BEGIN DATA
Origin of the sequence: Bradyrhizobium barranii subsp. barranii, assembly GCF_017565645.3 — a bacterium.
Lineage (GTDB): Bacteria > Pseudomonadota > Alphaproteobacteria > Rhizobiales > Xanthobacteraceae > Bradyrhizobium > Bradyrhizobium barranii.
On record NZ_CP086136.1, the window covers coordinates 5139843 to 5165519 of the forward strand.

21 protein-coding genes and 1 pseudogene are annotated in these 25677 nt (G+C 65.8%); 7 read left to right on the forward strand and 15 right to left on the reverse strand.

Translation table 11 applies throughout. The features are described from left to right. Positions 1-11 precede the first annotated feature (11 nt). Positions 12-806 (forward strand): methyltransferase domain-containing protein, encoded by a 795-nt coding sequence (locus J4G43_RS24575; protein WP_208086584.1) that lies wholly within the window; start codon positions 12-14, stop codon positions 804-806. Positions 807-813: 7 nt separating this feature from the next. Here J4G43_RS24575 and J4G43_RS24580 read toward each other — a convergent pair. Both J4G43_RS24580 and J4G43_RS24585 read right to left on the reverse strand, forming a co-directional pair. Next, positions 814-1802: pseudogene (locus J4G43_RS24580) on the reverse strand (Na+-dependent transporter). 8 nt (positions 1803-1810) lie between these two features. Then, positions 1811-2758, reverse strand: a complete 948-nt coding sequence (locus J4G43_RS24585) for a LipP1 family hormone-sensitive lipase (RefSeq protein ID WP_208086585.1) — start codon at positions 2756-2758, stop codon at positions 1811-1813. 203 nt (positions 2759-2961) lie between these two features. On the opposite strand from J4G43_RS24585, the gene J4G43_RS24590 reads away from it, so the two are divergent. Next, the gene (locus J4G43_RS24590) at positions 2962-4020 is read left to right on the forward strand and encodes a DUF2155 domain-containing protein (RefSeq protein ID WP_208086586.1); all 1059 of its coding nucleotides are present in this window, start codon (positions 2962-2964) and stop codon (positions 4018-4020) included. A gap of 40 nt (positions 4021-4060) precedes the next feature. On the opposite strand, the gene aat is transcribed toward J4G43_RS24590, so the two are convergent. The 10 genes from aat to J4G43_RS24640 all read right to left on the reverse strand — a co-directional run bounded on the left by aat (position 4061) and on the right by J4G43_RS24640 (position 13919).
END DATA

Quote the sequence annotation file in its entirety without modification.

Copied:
Origin of the sequence: Bradyrhizobium barranii subsp. barranii, assembly GCF_017565645.3 — a bacterium.
Lineage (GTDB): Bacteria > Pseudomonadota > Alphaproteobacteria > Rhizobiales > Xanthobacteraceae > Bradyrhizobium > Bradyrhizobium barranii.
On record NZ_CP086136.1, the window covers coordinates 5139843 to 5165519 of the forward strand.

21 protein-coding genes and 1 pseudogene are annotated in these 25677 nt (G+C 65.8%); 7 read left to right on the forward strand and 15 right to left on the reverse strand.

Translation table 11 applies throughout. The features are described from left to right. Positions 1-11 precede the first annotated feature (11 nt). Positions 12-806 (forward strand): methyltransferase domain-containing protein, encoded by a 795-nt coding sequence (locus J4G43_RS24575; protein WP_208086584.1) that lies wholly within the window; start codon positions 12-14, stop codon positions 804-806. Positions 807-813: 7 nt separating this feature from the next. Here J4G43_RS24575 and J4G43_RS24580 read toward each other — a convergent pair. Both J4G43_RS24580 and J4G43_RS24585 read right to left on the reverse strand, forming a co-directional pair. Next, positions 814-1802: pseudogene (locus J4G43_RS24580) on the reverse strand (Na+-dependent transporter). 8 nt (positions 1803-1810) lie between these two features. Then, positions 1811-2758, reverse strand: a complete 948-nt coding sequence (locus J4G43_RS24585) for a LipP1 family hormone-sensitive lipase (RefSeq protein ID WP_208086585.1) — start codon at positions 2756-2758, stop codon at positions 1811-1813. 203 nt (positions 2759-2961) lie between these two features. On the opposite strand from J4G43_RS24585, the gene J4G43_RS24590 reads away from it, so the two are divergent. Next, the gene (locus J4G43_RS24590) at positions 2962-4020 is read left to right on the forward strand and encodes a DUF2155 domain-containing protein (RefSeq protein ID WP_208086586.1); all 1059 of its coding nucleotides are present in this window, start codon (positions 2962-2964) and stop codon (positions 4018-4020) included. A gap of 40 nt (positions 4021-4060) precedes the next feature. On the opposite strand, the gene aat is transcribed toward J4G43_RS24590, so the two are convergent. The 10 genes from aat to J4G43_RS24640 all read right to left on the reverse strand — a co-directional run bounded on the left by aat (position 4061) and on the right by J4G43_RS24640 (position 13919).